Searching all of Japan for handcrafted items that express its heart and soul, our proprietor, KASHIYUKA presents things that bring a bit of luxury to everyday life. For this Casa BRUTUS special pottery issue, she traveled to Ikoma, Nara prefecture, to visit the home and studio of one of her favorite ceramicists, Daiki Takashima.
Found any inspiring dishware, KASHIYUKA?
“Casa BRUTUS is coming out with an utsuwa (pottery) issue, and so we thought we’d have you, the KASHIYUKA Shop proprietor, visit a ceramicist’s studio to celebrate it.” When the magazine’s editors approached me, the first name that came to mind was Daiki Takashima, in Nara. The artist’s signature rinka-zara, petal-form dish, is extremely popular. I’d learned of it two years earlier, but his work is so coveted that it was always sold out. The fact that he has just three shows a year – only one every two years in Tokyo, which has people lined up from break of day – intrigued me. I was fortunate to be able to buy one at a solo exhibition, and in using it myself, came to understand… It’s adorable. Truly sweet. The kokuyu , black-glazed petal dish, brings out the color of the food, while the white-dusted kohiki glaze seems to tenderly envelop its contents. These are surely worth standing in line for!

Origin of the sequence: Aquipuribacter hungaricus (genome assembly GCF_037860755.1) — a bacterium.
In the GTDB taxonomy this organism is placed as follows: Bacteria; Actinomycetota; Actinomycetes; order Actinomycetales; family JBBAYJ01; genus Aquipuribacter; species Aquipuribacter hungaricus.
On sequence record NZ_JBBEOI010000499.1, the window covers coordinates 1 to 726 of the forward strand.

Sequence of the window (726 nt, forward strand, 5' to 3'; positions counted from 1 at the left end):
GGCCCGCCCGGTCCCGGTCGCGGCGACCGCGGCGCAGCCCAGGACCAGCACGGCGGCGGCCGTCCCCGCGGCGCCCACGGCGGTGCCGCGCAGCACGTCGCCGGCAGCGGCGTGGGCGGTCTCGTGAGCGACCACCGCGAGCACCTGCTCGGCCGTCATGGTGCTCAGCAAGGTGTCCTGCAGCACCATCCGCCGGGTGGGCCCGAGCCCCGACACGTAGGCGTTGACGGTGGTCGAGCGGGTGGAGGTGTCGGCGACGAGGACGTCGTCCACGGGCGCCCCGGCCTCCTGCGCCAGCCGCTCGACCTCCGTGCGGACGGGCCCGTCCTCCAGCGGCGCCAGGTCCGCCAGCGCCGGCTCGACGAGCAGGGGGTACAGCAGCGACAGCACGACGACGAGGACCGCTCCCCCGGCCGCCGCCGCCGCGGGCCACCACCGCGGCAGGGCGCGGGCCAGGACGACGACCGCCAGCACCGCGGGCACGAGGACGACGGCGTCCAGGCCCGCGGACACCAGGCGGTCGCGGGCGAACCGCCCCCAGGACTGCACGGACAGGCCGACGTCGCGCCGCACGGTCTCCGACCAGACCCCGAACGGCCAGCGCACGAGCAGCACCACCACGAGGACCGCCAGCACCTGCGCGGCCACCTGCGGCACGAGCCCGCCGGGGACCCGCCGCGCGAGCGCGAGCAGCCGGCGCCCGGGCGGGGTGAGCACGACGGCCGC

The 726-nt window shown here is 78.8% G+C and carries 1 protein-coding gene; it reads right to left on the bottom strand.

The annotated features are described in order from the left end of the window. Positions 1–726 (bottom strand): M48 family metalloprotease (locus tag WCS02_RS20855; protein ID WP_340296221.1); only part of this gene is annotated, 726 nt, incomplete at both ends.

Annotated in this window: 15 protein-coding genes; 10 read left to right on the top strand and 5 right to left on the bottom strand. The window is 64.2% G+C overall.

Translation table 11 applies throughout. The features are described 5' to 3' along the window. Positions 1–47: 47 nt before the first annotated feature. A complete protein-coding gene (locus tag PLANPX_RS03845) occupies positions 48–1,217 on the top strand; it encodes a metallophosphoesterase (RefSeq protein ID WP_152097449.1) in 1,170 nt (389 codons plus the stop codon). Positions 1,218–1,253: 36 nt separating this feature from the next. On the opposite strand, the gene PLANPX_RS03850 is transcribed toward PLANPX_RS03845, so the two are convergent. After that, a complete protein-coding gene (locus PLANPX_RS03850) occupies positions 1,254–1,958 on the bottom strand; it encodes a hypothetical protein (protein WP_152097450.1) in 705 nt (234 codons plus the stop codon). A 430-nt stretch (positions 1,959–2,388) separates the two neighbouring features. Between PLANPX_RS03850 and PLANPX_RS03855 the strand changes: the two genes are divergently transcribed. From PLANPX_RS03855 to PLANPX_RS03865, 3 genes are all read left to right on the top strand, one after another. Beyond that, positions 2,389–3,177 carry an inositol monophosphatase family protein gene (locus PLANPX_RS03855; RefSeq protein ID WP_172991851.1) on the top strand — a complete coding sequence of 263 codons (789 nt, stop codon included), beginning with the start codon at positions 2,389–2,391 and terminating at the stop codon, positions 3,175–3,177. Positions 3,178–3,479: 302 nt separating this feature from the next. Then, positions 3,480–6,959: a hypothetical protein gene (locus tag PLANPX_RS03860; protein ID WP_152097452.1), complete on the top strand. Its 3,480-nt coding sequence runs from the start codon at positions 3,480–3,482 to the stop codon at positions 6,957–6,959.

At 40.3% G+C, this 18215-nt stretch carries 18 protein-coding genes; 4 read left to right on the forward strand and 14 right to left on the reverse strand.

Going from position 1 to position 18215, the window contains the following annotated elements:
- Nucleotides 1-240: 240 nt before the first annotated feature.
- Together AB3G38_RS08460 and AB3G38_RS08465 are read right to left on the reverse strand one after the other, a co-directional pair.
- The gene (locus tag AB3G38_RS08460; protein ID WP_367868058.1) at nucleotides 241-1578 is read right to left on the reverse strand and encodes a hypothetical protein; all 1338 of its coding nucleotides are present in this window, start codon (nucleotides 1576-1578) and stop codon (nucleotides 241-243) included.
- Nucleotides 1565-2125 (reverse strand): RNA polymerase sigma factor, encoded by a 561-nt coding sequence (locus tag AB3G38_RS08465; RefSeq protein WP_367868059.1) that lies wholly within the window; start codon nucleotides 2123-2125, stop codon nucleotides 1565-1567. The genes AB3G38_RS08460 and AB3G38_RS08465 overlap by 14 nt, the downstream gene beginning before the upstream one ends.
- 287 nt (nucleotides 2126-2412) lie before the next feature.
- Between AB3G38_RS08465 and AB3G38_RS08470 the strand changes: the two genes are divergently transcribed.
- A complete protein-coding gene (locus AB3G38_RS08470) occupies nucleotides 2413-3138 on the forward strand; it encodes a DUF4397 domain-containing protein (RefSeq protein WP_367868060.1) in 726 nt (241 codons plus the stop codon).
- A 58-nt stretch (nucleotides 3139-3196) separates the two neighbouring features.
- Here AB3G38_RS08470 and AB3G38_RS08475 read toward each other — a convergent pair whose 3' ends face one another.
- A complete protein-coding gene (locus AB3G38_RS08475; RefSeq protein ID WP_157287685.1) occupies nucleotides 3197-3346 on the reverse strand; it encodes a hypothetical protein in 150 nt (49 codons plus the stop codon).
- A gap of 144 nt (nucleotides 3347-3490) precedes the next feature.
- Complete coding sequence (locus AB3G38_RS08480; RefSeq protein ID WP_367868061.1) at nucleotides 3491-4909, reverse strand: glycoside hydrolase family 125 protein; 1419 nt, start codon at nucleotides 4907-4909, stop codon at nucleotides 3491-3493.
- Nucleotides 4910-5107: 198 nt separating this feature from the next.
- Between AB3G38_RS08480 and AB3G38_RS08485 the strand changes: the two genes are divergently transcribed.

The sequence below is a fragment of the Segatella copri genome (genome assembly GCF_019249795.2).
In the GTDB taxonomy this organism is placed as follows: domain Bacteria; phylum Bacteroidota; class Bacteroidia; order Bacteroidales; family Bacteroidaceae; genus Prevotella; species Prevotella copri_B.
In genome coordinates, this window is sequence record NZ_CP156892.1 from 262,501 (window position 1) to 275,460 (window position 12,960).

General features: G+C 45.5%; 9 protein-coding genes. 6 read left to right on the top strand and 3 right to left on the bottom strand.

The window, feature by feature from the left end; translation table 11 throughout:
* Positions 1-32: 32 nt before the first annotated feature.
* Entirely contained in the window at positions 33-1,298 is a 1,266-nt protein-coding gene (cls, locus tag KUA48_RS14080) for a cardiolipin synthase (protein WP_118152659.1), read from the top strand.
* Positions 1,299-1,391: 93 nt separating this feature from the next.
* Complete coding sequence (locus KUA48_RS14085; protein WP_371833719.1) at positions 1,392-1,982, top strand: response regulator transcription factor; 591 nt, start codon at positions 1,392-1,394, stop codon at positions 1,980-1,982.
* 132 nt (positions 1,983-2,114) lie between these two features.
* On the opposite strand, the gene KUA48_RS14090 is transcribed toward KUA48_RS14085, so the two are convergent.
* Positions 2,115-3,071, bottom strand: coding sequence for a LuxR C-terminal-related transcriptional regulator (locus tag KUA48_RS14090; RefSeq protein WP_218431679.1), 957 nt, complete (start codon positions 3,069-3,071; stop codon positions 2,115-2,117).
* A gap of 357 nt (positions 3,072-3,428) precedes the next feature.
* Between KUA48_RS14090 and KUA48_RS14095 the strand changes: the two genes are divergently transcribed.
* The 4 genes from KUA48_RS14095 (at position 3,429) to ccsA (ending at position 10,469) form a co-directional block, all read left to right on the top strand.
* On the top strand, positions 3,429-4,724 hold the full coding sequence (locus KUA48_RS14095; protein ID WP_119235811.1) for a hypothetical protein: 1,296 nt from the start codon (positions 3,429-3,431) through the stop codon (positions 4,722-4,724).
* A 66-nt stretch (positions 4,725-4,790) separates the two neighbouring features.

Purchase No.4 [Black-glazed Petal Dish] A large serving dish that complements the colors of food.
Mr. Takashima lives in a 60s-era house with his family and his French bulldog, Bon. He previously worked in a corner of his living room, but more recently he renovated the house and created an independent work space. Between the living quarters and the studio is a splendid gallery space that he designed from scratch, made more beautiful by its stained-glass windows, which he’d found at an antique shop a decade earlier, and asked the proprietor to hold for him until renovation was completed.
Between studio and home, the gallery. Alongside Mr. Takashima’s work, Spanish ceramics and other things that inspire his visual and color sense. “The painted dishes are also superb,” KASHIYUKA commented.
A display featuring a wreathed, painted dish. Depicted is a subject beloved by Mr. Takashima, the dog.
Following through the home, he gave me a look at how he makes the 15 cm (5-suhn, using the old form of measurement) rinka-bachi, the petal dish, in the studio beyond the gallery. First, he lays a 6 mm-thin slab of clay into a flower-shaped mold, covers it with cloth, and applies light pressure. He then deepens the engraved lines of the petals and refines the contours. That he makes a thousand, two thousand of these, each by hand, astounds me.
Visiting the studio of Daiki Takashima, of whom KASHIYUKA has remained a longtime fan. Impressed by the neatness and organization of the tools and materials, even the items set out to dry, she wonders, “is the orderliness of the space connected to the beauty of what’s produced here?”